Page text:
ECONOMY: Why the CBN Blame-game in the Naira Devaluation: Unmasking Policy Self-sabotage in the Forex Crisis (Part 1) – Barrister Emmanuel Ogebe


“To fully comprehend the insanity of this action, kindly consider the following: NNPC’s monthly forex payment to CBN dropped from $3Billion to just $300Million (10%) whereas Nigeria needs $1.8Billion monthly for debt service and $4.6Billion for importers.”

*Acting CBN Governor Folashodun Shonubi


Recently, Nigeria has experienced an almost 100% per cent decline in the naira’s value compared to the 471/dollar rate which the national currency previously closed at in the I&E Window, Data from the FMDQ Exchange showed.

However I read with consternation an absurd claim by the acting CBN Governor that Diaspora remittances are to blame for the record-breaking high exchange rate of $1=N950 at the parallel market.

It appears that the era of blame game Olympics continues in Nigeria’s mis-governance. They can’t blame the previous APC government, so they chose hardworking Nigerians abroad as scapegoat for their wrong actions.

According to media reports, he said, “Some of the funding in the black markets are actually from diaspora remittances. That’s why it important we need to know a lot of what’s going on there. We can’t play the sentiment game…

How can he blame Diaspora remittances which has existed for decades as being responsible for the massive devaluation of the naira that occurred under the current two-month-old regime?

For the avoidance of doubt, Diaspora remittances was identified and instituted as a strategic forex acquisition policy by Anthony Ani, Abacha’s Minister of Finance in the 90s.

“Re: $26bn Diaspora remittances: Where are the dollars? …Anthony Ani

The above question was posed in an article in The PUNCH newspaper edition of September 9, 2019, by columnist Henry Boyo.

There is a need to discuss this issue, as it appears that there is massive foreign exchange laundering going on in our banks.

As the architect of the Diaspora remittances in 1996, I am naturally concerned at the abuses disclosed by Boyo.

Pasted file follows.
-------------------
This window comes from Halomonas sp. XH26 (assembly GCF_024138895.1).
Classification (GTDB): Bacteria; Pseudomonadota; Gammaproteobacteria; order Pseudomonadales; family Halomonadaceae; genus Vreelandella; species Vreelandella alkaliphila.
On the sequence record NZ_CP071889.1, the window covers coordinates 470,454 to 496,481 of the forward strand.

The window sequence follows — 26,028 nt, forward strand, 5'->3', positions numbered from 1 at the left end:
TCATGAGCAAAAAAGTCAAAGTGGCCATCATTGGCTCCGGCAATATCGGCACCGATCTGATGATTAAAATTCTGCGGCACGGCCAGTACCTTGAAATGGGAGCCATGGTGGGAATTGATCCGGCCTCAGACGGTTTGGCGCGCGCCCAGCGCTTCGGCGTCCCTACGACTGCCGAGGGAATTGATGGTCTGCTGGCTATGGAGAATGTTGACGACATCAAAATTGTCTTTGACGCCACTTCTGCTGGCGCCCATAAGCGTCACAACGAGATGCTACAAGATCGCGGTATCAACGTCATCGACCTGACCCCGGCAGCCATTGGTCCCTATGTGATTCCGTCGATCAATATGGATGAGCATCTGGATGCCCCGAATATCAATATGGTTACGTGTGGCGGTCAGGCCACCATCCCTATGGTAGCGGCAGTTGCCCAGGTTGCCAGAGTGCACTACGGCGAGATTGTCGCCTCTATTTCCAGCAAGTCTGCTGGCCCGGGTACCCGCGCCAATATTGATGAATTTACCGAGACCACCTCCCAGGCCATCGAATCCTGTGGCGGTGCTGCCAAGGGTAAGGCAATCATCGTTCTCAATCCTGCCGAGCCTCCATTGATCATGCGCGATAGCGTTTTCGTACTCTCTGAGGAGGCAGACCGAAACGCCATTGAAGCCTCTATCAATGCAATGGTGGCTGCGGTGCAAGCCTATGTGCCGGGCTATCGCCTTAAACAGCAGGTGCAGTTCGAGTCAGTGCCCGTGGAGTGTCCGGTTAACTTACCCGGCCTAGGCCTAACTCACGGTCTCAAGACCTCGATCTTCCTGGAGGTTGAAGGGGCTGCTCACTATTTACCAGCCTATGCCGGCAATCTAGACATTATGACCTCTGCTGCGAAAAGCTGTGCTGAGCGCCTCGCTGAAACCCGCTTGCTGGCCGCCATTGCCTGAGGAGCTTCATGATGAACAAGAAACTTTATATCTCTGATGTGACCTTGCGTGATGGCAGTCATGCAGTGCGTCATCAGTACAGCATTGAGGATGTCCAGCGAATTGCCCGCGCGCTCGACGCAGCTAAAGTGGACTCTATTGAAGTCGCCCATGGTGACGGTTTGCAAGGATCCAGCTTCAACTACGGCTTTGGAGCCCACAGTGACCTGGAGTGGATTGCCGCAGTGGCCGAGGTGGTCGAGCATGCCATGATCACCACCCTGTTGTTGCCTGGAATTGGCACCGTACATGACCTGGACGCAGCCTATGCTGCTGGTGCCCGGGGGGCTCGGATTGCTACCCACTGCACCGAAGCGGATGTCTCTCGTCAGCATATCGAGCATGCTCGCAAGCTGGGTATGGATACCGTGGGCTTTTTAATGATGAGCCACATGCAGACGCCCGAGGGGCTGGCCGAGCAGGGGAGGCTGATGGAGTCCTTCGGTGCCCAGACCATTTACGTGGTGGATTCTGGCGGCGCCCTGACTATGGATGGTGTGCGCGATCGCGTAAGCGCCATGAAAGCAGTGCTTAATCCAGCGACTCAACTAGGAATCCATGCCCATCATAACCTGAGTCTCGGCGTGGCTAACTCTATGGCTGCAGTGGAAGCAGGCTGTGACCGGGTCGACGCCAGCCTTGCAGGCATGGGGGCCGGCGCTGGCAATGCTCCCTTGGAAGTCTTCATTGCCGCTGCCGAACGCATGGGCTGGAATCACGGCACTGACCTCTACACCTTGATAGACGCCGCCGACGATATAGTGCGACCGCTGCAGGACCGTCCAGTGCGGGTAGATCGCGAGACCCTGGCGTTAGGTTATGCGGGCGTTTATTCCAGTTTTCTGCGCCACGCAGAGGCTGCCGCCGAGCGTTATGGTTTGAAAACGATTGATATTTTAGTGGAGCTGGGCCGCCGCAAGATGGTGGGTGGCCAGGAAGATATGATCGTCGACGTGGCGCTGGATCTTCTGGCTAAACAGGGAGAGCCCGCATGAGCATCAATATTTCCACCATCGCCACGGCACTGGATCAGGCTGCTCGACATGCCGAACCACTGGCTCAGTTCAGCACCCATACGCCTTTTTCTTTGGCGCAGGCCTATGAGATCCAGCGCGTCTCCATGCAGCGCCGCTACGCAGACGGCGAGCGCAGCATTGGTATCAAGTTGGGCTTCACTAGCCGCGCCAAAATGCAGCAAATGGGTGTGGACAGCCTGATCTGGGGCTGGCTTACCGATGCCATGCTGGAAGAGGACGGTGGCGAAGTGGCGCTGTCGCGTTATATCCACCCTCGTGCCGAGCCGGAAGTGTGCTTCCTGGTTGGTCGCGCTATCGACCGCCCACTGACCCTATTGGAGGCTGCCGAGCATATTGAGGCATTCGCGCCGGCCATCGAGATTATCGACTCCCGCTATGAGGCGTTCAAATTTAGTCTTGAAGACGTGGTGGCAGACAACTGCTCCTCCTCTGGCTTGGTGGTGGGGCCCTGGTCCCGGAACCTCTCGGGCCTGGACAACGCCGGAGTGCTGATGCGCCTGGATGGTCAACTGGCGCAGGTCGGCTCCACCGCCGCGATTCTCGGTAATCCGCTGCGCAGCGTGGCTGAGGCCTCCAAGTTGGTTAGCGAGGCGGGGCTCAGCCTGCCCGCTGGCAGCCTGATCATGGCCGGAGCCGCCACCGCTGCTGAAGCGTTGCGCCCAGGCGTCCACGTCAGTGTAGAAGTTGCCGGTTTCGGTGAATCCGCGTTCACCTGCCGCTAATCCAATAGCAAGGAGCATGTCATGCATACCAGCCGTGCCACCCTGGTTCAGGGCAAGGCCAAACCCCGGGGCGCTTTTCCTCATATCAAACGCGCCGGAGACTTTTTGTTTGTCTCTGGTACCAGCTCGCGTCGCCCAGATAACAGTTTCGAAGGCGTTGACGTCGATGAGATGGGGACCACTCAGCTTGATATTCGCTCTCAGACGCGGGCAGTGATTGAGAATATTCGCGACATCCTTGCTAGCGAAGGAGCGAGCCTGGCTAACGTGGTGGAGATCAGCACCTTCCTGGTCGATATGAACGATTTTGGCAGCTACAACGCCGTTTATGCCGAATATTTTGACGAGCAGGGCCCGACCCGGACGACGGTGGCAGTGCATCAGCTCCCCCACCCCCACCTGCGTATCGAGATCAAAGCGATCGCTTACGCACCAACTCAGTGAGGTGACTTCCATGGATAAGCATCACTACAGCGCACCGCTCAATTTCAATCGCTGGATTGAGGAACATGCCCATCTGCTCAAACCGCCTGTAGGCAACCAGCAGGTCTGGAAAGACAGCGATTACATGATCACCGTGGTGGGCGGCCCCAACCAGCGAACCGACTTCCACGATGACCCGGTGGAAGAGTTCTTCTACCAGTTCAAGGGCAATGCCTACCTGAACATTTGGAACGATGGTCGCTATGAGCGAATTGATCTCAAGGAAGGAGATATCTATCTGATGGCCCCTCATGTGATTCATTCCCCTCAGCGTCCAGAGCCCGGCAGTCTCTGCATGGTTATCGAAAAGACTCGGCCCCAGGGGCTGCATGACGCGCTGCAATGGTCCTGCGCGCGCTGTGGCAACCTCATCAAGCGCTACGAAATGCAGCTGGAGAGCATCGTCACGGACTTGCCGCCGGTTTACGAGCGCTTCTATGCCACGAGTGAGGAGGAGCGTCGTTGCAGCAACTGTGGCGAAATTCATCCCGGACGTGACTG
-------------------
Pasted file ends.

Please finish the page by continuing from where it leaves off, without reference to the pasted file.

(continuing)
When in 1995, we at the Ministry of Finance reviewed the country’s sources of foreign revenues, we found out that nothing was coming in from Nigerians in the Diaspora, whereas India and Jamaica were living on foreign exchange from their citizens abroad.

When I enquired why Western Union and MoneyGram could not receive money from Nigerians abroad, I was told that it was due to our tax laws.

The question then to me was why income “brought into” India was not taxed in India? On enquiry, I found that India had modified its tax laws to accommodate its citizens living abroad who wanted to send money in foreign exchange to India.

In 1996, I had proposed (and it was accepted by the Federal Executive Council) in a new law, regarding Nigerians repatriating remuneration from abroad, Nigerians repatriating dividends, royalties, fees, commissions from foreign countries receipts by authors, sportsmen/women, musicians, play writers, artist, etc.

Such income repatriated into Nigeria in foreign currency was 100 per cent exempted from tax, provided the foreign currency was repatriated through a domiciliary account with a Nigerian bank!

In 1996, Nigerians abroad repatriated about $4.5bn (about 50 per cent of our gross revenue from oil) and we ensured that these amounts were brought into Nigeria, intact, in foreign exchange.

The receipts helped to stabilize our exchange rate mechanism at N82 to a dollar, throughout my tenure as the Minister of Finance, to the extent that the naira was internally convertible currency.”